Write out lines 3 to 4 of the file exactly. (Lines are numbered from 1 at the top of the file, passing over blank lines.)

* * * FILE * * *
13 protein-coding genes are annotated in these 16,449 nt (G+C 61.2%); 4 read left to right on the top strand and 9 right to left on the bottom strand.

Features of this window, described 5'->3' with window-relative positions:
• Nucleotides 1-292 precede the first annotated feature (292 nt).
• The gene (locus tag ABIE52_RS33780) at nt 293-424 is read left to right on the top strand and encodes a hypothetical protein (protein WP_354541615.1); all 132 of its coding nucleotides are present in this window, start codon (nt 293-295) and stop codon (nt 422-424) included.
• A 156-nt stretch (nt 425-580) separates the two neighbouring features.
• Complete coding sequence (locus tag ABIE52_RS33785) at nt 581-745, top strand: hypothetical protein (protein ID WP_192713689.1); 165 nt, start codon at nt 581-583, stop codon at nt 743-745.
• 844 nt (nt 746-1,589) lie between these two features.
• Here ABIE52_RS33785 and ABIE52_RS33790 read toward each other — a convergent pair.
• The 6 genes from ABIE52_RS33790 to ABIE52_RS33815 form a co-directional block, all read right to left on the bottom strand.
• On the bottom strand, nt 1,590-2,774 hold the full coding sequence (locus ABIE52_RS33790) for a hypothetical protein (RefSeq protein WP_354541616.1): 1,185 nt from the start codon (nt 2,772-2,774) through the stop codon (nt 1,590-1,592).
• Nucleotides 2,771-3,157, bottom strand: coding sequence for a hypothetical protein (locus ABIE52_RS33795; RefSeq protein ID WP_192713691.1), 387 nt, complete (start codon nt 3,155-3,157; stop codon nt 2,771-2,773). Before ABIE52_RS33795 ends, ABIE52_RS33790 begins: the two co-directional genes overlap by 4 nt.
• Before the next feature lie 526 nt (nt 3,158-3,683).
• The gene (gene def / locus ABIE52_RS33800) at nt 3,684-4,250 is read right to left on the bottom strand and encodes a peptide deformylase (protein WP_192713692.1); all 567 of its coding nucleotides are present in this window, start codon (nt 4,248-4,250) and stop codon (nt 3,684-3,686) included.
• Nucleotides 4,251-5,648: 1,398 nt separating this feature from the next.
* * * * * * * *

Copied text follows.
• Nucleotides 1-292 precede the first annotated feature (292 nt).
• The gene (locus tag ABIE52_RS33780) at nt 293-424 is read left to right on the top strand and encodes a hypothetical protein (protein WP_354541615.1); all 132 of its coding nucleotides are present in this window, start codon (nt 293-295) and stop codon (nt 422-424) included.